Duncan I: Short of Breath

Cardiovascular System


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{"ops":[{"insert":{"image":"\/storage\/case-images\/cs\/M32_F1.jpg"}},{"insert":"\n\nAs you slip on your white coat, you marvel at the contrast between your natural manner at the clinic and the awkwardness that takes over when it comes to routine social interactions.\n\nCringing at the memory of last night\u0027s date, you\u0027re relieved when the door swings open, delivering the first patient of the day into your office.\n"}]}

1

{"ops":[{"insert":{"image":"\/storage\/case-images\/cs\/M32_F3.jpg"}},{"insert":"\n\nYou are introduced to 56-year-old Duncan, who is visiting your clinic for the first time.\n\nDuncan complains of painless progressive swelling of both legs for the last 6 months. He has also felt increasingly tired and \u0022without energy\u0022 for the last 3 months. For the past 1 month, he has been waking up at night over and over again, feeling breathless.\n\nYou look at Duncan\u0027s medical records. He experienced an inferior ST-elevation myocardial infarction (STEMI) 12 months ago, which was treated with percutaneous coronary intervention (PCI) and stent placement. He was also found to be hypertensive and dyslipidemic at that time. On discharge, he was started on nitroglycerin, atenolol, aspirin, valsartan, and lovastatin. He defaulted on follow-up after just 3 months and stopped taking his medications shortly afterwards.\n"}]}

2

{"ops":[{"insert":"You ask Duncan if he feels breathless when exercising. He responds that he doesn\u0027t really exercise, but that he does feel breathless after walking several blocks, or if he tries to walk briskly. You ask if he feels breathless when performing his activities of daily living, to which he responds in the negative.\n\nYou also ask Duncan if he\u0027s experienced any chest pain or discomfort, or any other symptoms at all \u2013 no matter how small. After some thought, he says \u0022no\u0022.\n\nInquiring about his family and social history, you find out that Duncan\u0027s father died of a \u0022heart attack\u0022 at age 60. His family history is unremarkable otherwise. Duncan smoked for a short time in his early youth, but stopped afterwards. He only drinks socially. He is divorced and lives alone. He has one adult child, a son who lives on the opposite side of the country.\n\nYou gently ask why he suddenly stopped going to his old cardiology clinic. He looks vaguely embarrassed and mumbles, \u0022well, my insurance co-pay was just too much, doctor.\u0022\n\nYou feel grim. This is a sad story you\u0027ve heard just too many times.\n"}]}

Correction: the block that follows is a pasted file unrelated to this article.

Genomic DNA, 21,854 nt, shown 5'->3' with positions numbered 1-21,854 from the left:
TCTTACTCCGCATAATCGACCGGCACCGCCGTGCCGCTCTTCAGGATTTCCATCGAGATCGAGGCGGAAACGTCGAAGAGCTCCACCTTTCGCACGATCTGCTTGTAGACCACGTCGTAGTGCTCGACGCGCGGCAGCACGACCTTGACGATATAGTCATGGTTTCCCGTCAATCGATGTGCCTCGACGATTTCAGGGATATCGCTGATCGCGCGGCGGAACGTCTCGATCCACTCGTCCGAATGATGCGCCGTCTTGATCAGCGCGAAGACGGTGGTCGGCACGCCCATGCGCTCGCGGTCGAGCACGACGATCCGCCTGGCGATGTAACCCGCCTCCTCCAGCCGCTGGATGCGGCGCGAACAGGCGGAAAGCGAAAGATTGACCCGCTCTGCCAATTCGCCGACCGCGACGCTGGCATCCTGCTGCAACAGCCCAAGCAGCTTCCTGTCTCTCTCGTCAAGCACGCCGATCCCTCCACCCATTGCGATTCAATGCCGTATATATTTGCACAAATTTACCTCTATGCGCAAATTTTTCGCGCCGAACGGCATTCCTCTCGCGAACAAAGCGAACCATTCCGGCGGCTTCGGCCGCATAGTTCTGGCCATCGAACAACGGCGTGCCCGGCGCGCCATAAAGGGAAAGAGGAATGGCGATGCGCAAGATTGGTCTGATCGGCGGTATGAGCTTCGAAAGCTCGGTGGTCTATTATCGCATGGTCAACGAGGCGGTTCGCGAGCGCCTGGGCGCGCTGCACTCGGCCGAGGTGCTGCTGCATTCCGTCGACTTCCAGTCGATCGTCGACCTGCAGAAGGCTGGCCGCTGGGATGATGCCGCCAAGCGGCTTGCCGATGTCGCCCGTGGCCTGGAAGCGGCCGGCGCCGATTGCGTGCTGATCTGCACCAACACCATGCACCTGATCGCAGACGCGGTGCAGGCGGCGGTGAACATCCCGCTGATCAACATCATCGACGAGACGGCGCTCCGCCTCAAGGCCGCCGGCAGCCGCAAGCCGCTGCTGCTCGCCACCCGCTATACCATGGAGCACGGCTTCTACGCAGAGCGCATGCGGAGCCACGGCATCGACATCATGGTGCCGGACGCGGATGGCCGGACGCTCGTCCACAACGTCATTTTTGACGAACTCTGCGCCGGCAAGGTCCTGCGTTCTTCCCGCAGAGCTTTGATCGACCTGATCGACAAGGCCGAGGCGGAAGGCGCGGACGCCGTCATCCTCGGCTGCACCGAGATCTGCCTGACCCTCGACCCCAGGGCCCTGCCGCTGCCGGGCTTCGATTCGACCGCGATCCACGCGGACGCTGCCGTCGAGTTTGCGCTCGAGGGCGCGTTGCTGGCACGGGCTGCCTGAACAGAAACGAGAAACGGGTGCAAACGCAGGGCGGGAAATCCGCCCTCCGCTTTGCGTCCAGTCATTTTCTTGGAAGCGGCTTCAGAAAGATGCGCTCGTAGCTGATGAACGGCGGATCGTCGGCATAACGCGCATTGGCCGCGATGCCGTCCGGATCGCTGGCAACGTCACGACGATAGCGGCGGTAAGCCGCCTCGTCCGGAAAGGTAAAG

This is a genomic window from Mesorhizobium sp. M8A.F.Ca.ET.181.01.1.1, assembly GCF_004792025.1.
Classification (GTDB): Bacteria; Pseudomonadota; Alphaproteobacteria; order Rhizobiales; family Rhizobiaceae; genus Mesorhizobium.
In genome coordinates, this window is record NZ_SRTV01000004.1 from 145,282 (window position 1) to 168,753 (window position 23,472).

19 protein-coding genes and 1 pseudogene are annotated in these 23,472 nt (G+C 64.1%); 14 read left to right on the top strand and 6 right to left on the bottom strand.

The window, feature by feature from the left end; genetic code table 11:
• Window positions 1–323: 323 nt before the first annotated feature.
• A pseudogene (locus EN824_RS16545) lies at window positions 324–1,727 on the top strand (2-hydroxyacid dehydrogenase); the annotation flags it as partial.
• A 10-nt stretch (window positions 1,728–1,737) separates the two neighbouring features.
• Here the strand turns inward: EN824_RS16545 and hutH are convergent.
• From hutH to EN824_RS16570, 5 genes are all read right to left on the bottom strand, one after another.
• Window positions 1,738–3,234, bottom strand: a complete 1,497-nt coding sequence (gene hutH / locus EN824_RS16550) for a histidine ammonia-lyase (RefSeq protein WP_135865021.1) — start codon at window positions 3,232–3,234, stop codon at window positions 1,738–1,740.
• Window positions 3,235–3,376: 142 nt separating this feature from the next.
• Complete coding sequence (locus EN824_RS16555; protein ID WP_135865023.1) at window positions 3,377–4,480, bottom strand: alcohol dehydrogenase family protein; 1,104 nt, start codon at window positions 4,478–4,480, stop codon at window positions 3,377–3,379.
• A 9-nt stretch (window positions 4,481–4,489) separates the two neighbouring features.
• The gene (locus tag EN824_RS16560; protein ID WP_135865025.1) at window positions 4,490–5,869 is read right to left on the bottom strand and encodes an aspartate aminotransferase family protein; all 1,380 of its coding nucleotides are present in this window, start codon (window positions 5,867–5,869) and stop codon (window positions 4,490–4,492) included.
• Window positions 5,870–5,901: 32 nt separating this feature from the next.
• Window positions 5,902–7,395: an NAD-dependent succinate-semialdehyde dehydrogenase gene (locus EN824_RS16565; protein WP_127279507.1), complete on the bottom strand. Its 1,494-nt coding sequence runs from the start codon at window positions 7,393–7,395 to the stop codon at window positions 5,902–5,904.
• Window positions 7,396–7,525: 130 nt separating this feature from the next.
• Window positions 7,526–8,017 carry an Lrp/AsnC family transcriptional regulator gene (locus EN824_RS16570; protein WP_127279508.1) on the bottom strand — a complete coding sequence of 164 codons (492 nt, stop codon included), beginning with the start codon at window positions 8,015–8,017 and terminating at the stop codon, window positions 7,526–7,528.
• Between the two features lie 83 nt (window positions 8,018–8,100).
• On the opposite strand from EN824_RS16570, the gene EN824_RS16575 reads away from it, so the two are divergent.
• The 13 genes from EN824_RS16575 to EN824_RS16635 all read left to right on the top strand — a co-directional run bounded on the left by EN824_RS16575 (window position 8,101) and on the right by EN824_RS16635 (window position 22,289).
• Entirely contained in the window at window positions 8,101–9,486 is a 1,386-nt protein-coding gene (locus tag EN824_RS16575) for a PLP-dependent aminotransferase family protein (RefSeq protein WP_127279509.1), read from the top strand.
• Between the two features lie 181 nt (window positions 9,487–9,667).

3

{"ops":[{"insert":{"image":"\/storage\/case-images\/cs\/M32_F7.jpg"}},{"insert":"\n\nYou ask Duncan for permission to examine him, which he grants. His temperature is 98.4\u02daF (36.9\u02daC), pulse is 100 bpm and regular, blood pressure is 140\/90 mmHg, and respiratory rate is 24\/min. The jugular venous column extends all the way up into the mastoid process. You also note bilateral pitting edema up to the mid calves.\n\nDuring the cardiorespiratory examination, you note that the the cardiac apex beat is displaced to the left sixth intercostal space, in the anterior axillary line. On auscultation, you hear the fourth heart sound. Bibasal crackles are audible. The remainder of the systems examination is unremarkable.\n"}]}

4

{"ops":[{"insert":"You worry that Duncan may have developed heart failure. You decide to order an ECG, chest x-ray and echocardiogram. You also order a basic blood panel as well.\n\nWhat else will you order?\n"}]}
1. Nothing else
2. Brain natriuretic peptide (BNP) levels
3. Cardiac enzymes

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